Confederate officer, Lt. Gen. Early, had an estimated 12,000 soldiers.  His counterpart, Union officer, Maj. Gen. Phillip Sheridan, had about 40,000.  Both armies had sufficient ammunition, but the Union forces had more cannons, more horses, and more artillerymen.

Red Bud Run
On that fateful morning of September 19, reveille sounded in the Confederate Army camp at 1 a.m.  By 4:30 a.m., Sheridan’s forces were advancing.  At daybreak the first shot was fired when General Ramseur’s North Carolinians fired on Captain Hull’s New York Cavalry.

Heavy fighting took place that day in areas known as the West Woods, the First Woods, the Second Woods, the Middle Field, and Red Bud Run.  A Union soldier commented that the battle at Middle Field “was perfectly terrible but the forces in our front gave way.”  The battle ended at sundown when the divisions of Ramseur, Rodes, and Gordon fell back to positions near Winchester.  Maj. Gen. Rodes was killed that day.  By nightfall the Union Army had taken the city of Winchester.  

Many who died on this historic this day were buried where they fell in battle.  Such was likely the fate of my second great grandfather, Alexander Balus West.

In October 2104, my sister, brother-in-law, husband, and I spent a day on the battleground of the Third Battle of Winchester.  Unlike Gettysburg, the battlefield is not resplendent with monuments and statues.  It is peaceful, serene, and non-commercial in nature.  It has a rustic, natural beauty with an appropriate number of signs to mark locations.  Many of the paths are unpaved, and cars not are allowed on the battlefield.

Vicinity of the West Woods
Like our visit to Gettysburg, this visit was also moving.  I’ve always wanted to see where my 2nd great grandfather died.  As I walked over the hallowed grounds, I tried to imagine where he might have fallen, mortally wounded.  I know that he was part of Rodes’ Division, Grimes’ Brigade, the 2nd Battalion, and the 53rd Regiment (North Carolina Infantry).   Maps of the Battle of Winchester that may be found on the Internet indicate that Grimes’ Brigade in Rodes’ Division was on the southern flank near what is now US Interstate 81.  Most of the heavy fighting occurred that day in the Middle Field, the Second Woods, West Woods, and Red Bud Run.  His brigade was apparently located in that southern part of the battlefield labeled West Woods.  In retreat they moved westward toward Winchester.  I can only assume that he was killed on that southern-most part of the battlefield and possibly during the retreat to Winchester.  In fact the location of his death and burial may presently be located under what is now Interstate 81.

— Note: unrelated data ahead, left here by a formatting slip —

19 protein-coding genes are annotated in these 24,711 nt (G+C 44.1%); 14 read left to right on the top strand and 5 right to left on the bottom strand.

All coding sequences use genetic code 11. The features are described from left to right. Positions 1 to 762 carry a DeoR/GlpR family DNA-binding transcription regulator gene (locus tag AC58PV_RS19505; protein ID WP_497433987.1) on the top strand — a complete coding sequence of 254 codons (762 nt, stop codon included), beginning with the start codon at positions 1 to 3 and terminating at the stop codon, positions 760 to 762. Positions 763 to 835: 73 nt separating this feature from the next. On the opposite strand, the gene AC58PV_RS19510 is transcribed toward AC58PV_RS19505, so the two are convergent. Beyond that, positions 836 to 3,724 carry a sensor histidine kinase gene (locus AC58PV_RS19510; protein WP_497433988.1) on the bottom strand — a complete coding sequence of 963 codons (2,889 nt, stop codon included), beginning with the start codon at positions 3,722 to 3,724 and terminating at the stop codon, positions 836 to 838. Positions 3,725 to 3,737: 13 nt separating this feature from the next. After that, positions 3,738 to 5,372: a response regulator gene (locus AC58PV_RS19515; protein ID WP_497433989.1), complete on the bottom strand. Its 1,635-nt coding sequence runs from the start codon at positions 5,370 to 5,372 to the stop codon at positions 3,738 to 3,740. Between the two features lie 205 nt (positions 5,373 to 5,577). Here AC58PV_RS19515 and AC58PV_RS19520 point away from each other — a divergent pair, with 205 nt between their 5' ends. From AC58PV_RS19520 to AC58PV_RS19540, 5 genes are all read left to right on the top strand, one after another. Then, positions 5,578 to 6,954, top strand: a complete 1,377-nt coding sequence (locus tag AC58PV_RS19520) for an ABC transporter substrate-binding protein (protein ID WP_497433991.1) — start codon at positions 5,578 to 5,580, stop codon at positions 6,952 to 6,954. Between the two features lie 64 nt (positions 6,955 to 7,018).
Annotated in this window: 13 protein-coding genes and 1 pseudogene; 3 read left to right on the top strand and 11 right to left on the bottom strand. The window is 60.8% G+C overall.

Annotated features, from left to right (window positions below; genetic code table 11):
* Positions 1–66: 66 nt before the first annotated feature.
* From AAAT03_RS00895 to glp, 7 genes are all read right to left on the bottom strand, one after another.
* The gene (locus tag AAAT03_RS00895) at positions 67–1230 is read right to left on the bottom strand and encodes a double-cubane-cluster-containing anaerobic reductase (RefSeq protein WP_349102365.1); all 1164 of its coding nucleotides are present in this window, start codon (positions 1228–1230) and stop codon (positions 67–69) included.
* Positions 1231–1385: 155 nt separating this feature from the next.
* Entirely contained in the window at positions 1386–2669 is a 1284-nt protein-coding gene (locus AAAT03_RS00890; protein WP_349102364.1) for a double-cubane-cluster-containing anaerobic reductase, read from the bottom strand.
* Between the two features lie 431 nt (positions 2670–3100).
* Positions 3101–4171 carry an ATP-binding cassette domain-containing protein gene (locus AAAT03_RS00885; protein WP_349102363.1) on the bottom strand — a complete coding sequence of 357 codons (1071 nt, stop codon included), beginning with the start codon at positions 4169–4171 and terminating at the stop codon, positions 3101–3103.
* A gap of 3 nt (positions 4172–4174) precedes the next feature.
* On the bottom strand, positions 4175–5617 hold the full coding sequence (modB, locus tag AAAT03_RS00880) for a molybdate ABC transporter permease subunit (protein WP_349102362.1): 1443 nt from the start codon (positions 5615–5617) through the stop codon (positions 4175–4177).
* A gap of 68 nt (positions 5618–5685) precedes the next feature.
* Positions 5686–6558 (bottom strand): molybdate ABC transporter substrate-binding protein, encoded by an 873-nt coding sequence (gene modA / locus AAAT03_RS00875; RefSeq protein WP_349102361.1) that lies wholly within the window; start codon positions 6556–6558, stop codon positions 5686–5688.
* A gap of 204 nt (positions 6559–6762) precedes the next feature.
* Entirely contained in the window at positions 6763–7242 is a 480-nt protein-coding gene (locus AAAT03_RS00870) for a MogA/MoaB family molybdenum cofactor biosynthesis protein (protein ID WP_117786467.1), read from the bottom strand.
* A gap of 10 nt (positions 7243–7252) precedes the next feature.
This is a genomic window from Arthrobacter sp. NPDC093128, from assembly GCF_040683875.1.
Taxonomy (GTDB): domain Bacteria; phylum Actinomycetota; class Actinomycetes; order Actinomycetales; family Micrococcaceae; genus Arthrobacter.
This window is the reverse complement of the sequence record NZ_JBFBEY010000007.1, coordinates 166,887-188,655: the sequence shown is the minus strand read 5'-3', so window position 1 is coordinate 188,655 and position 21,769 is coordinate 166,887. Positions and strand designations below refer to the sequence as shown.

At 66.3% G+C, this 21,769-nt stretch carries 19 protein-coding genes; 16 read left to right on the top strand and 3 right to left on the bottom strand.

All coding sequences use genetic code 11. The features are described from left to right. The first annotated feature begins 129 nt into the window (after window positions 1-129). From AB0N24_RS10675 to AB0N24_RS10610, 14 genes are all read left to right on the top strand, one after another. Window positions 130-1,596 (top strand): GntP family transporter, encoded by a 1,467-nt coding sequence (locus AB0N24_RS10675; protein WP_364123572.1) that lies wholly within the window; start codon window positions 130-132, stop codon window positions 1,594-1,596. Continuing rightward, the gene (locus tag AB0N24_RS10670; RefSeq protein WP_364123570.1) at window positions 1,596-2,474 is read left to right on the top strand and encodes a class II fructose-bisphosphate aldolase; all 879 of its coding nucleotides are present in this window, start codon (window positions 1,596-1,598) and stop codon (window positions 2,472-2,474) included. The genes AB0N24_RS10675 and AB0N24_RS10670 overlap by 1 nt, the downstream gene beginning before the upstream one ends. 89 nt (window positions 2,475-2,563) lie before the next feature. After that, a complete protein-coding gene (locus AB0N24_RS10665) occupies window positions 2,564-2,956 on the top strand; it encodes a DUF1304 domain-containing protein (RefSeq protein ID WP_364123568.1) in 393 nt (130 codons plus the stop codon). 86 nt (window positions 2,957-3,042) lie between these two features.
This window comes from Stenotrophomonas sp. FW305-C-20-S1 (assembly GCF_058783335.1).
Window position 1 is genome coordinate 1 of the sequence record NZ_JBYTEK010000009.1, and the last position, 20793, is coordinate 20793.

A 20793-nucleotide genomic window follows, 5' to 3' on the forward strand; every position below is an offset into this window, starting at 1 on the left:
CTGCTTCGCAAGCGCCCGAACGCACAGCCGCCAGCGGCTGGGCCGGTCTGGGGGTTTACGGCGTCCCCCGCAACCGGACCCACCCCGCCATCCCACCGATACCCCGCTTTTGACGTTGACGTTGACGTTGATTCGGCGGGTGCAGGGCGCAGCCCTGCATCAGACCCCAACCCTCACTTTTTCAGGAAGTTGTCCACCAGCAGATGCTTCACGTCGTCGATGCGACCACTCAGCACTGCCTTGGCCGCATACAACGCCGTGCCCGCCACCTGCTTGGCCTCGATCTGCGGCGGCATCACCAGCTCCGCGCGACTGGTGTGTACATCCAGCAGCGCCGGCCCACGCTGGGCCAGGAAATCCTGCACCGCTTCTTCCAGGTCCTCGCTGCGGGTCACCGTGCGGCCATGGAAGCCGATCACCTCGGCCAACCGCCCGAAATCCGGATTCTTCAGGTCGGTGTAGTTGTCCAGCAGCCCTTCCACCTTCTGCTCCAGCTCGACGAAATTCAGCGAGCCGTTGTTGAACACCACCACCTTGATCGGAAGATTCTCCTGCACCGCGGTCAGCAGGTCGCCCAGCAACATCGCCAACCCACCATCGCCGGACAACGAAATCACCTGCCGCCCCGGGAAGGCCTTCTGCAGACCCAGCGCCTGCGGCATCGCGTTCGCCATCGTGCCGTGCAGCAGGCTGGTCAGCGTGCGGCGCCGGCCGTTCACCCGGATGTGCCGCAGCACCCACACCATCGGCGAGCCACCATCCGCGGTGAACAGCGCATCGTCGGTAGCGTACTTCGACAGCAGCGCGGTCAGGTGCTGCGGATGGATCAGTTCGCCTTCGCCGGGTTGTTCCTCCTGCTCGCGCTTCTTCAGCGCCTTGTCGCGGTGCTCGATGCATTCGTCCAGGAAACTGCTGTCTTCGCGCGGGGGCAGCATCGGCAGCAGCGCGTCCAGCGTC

Much of the battlefield at Winchester has been significantly degraded or destroyed by expanding urban development in and around Winchester.  I found it quite sad that the likely area in which my second great grandfather died and was buried may now be covered by that urban sprawl and the interstate highway.  
Preservation Marker
Residential and business development and highway construction continue to pose threats to the preservation of the original battlefield.  The Civil War Trust has preserved 222 acres of the 567-acre battlefield.  In 2009, the Shenandoah Valley Battlefields Foundation along with the Civil War Trust and the Virginia Land Conservation Foundation, and the Shenandoah Valley Civil War Foundation purchased 209 acres of additional land.  The Shenandoah Valley Battlefields Foundation worked toward the restoration of the battlefield for the 150th Anniversary of the battle in September 2014.
Since I was able to be there and walk the battlefield, I left the battlefield with some degree of satisfaction. However, I am still left with a desire to know where he was buried, but I am certain that desire will remain unfulfilled.   
SEPTEMBER 19, 1864
                                      Red:                      Confederate Lines
                                      Brown:                 Confederate Retreat Lines
                                      Blue:                     Union Lines

                                                      Clip on the maps to enlarge them.

SEPTEMBER 19, 1864

Grimes Brigade as part of Rodes’ Division retreated to the west and then southwest toward what is now US Interstate 81 and Winchester.  The brigade may have been in any of the areas marked with the red lines.


·        Battle of Third Winchester Summary & Facts (See featured articles.):

·        Civil War Trust, Saving America’s Civil War Battlefields, “The Battle of Third Winchester,”

·        Grimes Biography from the Dictionary of North Carolina:

·        Maps of Third Winchester, Virginia (1864), CWPT Third Winchester Battlefield Tour Map,

·        Third Battle of Winchester – Wikipedia:

Wednesday, February 18, 2015

Isaac West, A Reply to Kellea